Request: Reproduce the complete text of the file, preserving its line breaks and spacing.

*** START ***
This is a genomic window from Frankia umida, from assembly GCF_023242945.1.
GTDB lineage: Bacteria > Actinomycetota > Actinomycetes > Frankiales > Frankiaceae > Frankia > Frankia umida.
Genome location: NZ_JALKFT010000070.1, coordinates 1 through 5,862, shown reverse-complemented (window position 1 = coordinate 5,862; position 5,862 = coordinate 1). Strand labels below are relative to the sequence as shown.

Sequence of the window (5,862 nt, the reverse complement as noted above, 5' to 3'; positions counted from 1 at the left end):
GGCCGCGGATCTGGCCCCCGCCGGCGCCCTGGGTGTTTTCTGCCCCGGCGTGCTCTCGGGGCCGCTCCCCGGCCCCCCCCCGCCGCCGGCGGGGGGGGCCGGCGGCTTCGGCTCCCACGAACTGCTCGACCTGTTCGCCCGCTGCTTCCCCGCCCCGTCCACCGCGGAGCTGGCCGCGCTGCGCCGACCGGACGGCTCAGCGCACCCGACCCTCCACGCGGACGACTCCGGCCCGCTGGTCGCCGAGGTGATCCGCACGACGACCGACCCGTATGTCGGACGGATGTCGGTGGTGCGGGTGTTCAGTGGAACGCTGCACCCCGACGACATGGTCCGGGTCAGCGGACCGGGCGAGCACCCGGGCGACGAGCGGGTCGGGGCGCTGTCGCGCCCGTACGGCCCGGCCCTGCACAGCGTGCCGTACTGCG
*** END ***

This is a genomic window from Frankia umida, from assembly GCF_023242945.1.
GTDB lineage: Bacteria > Actinomycetota > Actinomycetes > Frankiales > Frankiaceae > Frankia > Frankia umida.
Genome location: NZ_JALKFT010000070.1, coordinates 1 through 5,862, shown reverse-complemented (window position 1 = coordinate 5,862; position 5,862 = coordinate 1). Strand labels below are relative to the sequence as shown.

Sequence of the window (5,862 nt, the reverse complement as noted above, 5' to 3'; positions counted from 1 at the left end):
GGCCGCGGATCTGGCCCCCGCCGGCGCCCTGGGTGTTTTCTGCCCCGGCGTGCTCTCGGGGCCGCTCCCCGGCCCCCCCCCGCCGCCGGCGGGGGGGGCCGGCGGCTTCGGCTCCCACGAACTGCTCGACCTGTTCGCCCGCTGCTTCCCCGCCCCGTCCACCGCGGAGCTGGCCGCGCTGCGCCGACCGGACGGCTCAGCGCACCCGACCCTCCACGCGGACGACTCCGGCCCGCTGGTCGCCGAGGTGATCCGCACGACGACCGACCCGTATGTCGGACGGATGTCGGTGGTGCGGGTGTTCAGTGGAACGCTGCACCCCGACGACATGGTCCGGGTCAGCGGACCGGGCGAGCACCCGGGCGACGAGCGGGTCGGGGCGCTGTCGCGCCCGTACGGCCCGGCCCTGCACAGCGTGCCGTACTGCG